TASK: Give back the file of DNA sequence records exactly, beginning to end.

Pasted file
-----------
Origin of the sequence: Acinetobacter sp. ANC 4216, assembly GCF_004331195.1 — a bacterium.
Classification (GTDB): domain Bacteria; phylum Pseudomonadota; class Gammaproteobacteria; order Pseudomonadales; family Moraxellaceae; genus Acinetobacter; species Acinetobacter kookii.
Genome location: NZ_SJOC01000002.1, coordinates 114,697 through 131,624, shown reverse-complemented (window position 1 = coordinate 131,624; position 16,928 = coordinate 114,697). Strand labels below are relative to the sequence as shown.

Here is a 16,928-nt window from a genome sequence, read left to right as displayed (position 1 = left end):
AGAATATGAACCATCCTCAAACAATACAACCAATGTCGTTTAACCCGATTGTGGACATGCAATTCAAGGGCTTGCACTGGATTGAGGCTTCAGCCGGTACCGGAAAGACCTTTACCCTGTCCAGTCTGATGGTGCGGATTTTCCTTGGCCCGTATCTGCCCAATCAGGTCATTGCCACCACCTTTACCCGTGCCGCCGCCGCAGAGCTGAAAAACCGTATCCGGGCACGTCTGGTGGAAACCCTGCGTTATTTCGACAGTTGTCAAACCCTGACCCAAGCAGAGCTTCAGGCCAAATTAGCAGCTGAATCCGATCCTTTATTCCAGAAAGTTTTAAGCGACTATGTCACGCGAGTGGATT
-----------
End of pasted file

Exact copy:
Origin of the sequence: Acinetobacter sp. ANC 4216, assembly GCF_004331195.1 — a bacterium.
Classification (GTDB): domain Bacteria; phylum Pseudomonadota; class Gammaproteobacteria; order Pseudomonadales; family Moraxellaceae; genus Acinetobacter; species Acinetobacter kookii.
Genome location: NZ_SJOC01000002.1, coordinates 114,697 through 131,624, shown reverse-complemented (window position 1 = coordinate 131,624; position 16,928 = coordinate 114,697). Strand labels below are relative to the sequence as shown.

Here is a 16,928-nt window from a genome sequence, read left to right as displayed (position 1 = left end):
AGAATATGAACCATCCTCAAACAATACAACCAATGTCGTTTAACCCGATTGTGGACATGCAATTCAAGGGCTTGCACTGGATTGAGGCTTCAGCCGGTACCGGAAAGACCTTTACCCTGTCCAGTCTGATGGTGCGGATTTTCCTTGGCCCGTATCTGCCCAATCAGGTCATTGCCACCACCTTTACCCGTGCCGCCGCCGCAGAGCTGAAAAACCGTATCCGGGCACGTCTGGTGGAAACCCTGCGTTATTTCGACAGTTGTCAAACCCTGACCCAAGCAGAGCTTCAGGCCAAATTAGCAGCTGAATCCGATCCTTTATTCCAGAAAGTTTTAAGCGACTATGTCACGCGAGTGGATT